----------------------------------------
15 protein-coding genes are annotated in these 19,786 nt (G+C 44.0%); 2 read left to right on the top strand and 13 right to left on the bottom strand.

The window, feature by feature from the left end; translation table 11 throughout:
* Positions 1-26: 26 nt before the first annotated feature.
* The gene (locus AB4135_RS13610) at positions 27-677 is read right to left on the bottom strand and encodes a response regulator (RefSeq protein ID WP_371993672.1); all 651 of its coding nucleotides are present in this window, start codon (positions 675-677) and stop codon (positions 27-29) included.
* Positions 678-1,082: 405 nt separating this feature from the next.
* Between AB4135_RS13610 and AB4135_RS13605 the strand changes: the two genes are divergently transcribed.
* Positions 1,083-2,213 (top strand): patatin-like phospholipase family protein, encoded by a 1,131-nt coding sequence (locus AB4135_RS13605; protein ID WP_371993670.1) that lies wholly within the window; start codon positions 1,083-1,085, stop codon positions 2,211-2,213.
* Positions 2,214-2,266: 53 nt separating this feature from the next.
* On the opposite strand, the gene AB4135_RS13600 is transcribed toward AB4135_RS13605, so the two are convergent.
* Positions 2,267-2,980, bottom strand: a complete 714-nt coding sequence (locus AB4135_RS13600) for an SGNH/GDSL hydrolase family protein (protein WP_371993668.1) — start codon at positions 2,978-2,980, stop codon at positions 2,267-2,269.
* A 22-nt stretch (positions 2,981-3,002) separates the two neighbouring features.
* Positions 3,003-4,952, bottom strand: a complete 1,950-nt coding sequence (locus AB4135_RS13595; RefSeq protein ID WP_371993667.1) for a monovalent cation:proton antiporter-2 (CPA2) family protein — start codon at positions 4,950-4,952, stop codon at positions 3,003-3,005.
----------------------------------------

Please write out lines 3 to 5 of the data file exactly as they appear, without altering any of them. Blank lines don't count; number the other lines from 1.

* Positions 1-26: 26 nt before the first annotated feature.
* The gene (locus AB4135_RS13610) at positions 27-677 is read right to left on the bottom strand and encodes a response regulator (RefSeq protein ID WP_371993672.1); all 651 of its coding nucleotides are present in this window, start codon (positions 675-677) and stop codon (positions 27-29) included.
* Positions 678-1,082: 405 nt separating this feature from the next.